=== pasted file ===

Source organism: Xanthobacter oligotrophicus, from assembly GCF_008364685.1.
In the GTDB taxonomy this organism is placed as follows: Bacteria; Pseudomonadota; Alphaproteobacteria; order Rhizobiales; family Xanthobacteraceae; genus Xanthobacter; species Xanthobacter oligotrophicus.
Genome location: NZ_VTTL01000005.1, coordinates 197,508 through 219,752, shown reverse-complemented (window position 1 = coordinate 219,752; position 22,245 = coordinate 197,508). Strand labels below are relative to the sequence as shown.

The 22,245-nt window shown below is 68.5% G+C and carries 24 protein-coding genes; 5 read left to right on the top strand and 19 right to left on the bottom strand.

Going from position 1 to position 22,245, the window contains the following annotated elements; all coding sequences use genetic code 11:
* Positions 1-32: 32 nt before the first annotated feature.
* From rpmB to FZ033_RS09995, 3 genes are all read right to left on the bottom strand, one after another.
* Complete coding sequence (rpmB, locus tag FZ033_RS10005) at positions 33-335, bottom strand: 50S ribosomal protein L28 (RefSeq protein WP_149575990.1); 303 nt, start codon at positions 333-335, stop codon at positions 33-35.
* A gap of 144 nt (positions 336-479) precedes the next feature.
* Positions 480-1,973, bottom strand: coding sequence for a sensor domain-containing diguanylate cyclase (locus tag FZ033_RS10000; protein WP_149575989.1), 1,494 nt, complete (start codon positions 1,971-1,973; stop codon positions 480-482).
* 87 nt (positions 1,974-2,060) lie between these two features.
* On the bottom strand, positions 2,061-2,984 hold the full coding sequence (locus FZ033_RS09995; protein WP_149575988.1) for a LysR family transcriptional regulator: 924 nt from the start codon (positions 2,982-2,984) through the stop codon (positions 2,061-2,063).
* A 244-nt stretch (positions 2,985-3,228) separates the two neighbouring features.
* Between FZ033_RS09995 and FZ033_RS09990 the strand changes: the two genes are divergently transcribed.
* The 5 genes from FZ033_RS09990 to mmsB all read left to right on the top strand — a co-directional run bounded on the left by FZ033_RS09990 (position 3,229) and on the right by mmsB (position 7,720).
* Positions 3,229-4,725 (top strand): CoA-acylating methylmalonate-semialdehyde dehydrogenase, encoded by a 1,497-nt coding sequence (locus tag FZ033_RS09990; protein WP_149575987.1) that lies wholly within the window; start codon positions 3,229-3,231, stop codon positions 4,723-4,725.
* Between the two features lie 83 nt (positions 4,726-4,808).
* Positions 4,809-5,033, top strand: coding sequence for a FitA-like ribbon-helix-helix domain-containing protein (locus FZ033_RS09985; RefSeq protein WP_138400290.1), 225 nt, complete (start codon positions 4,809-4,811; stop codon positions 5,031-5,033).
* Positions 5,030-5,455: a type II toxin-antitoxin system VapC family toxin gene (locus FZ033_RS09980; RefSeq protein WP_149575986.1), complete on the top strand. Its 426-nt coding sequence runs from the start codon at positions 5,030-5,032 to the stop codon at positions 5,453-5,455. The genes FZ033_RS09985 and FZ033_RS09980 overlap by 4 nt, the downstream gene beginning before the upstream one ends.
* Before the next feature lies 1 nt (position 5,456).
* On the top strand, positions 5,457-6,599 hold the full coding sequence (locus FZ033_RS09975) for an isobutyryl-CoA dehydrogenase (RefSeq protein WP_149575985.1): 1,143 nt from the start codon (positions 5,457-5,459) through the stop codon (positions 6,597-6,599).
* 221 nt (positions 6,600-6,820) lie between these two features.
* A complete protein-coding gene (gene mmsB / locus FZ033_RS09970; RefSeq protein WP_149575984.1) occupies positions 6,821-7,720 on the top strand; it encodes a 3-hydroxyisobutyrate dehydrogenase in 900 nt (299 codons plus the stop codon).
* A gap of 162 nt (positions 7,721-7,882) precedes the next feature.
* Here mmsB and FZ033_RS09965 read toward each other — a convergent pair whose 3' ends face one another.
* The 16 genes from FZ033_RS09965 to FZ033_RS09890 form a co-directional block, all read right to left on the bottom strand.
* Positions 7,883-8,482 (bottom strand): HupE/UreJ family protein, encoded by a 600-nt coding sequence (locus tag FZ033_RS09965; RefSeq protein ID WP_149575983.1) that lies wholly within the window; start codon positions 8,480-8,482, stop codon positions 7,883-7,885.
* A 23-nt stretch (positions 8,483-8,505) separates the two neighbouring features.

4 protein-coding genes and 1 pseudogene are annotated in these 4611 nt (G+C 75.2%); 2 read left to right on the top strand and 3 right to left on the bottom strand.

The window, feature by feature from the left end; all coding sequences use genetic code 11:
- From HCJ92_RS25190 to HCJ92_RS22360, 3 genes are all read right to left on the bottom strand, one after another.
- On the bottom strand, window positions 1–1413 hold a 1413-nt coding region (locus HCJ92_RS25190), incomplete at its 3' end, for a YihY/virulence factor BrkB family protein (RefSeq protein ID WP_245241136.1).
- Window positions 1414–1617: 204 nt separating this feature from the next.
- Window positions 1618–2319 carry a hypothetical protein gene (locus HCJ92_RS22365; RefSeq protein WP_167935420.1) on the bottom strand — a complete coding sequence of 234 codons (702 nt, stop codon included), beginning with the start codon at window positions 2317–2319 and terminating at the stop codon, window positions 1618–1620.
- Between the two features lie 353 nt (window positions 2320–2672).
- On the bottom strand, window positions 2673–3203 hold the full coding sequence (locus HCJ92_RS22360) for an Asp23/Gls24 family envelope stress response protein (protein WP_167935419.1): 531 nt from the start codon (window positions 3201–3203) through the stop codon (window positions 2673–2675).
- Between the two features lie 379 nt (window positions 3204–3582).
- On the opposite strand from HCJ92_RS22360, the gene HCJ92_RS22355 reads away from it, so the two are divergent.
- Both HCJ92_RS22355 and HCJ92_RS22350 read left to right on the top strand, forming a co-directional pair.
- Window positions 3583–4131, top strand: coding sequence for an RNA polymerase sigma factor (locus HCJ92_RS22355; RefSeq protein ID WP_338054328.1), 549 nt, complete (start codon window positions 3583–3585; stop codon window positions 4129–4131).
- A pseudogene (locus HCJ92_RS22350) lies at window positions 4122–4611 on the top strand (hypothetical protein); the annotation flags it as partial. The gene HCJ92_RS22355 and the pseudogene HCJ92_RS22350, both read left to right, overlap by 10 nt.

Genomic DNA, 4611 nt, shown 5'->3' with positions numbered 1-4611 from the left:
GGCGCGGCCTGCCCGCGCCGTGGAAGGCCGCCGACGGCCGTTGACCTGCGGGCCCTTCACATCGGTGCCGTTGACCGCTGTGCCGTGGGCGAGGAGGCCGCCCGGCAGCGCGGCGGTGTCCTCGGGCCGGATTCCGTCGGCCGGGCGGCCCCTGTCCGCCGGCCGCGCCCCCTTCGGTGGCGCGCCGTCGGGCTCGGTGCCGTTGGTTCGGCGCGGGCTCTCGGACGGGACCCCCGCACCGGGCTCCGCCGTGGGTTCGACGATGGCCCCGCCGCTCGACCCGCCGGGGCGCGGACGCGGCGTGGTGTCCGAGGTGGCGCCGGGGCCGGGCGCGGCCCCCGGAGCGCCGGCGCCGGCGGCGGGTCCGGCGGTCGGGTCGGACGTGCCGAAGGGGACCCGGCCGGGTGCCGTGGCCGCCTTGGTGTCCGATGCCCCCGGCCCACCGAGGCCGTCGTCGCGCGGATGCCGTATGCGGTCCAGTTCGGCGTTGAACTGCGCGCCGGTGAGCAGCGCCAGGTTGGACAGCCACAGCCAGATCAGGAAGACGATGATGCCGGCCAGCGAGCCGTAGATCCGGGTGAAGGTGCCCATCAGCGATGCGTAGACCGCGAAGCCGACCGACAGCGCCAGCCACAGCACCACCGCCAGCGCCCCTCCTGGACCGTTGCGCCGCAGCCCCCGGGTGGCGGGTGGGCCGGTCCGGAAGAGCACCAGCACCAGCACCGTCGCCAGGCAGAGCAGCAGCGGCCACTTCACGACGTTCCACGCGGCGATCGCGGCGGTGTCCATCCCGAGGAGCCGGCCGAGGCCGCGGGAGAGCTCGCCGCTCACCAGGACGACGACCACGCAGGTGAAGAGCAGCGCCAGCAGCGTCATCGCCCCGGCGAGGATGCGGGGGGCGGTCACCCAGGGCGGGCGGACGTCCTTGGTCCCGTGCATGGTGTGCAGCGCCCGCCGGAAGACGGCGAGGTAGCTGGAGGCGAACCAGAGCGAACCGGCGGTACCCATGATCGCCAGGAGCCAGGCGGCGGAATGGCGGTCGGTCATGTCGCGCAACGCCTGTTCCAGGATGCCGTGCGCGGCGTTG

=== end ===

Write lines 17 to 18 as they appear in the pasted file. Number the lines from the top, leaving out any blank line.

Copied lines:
* Between the two features lie 83 nt (positions 4,726-4,808).
* Positions 4,809-5,033, top strand: coding sequence for a FitA-like ribbon-helix-helix domain-containing protein (locus FZ033_RS09985; RefSeq protein WP_138400290.1), 225 nt, complete (start codon positions 4,809-4,811; stop codon positions 5,031-5,033).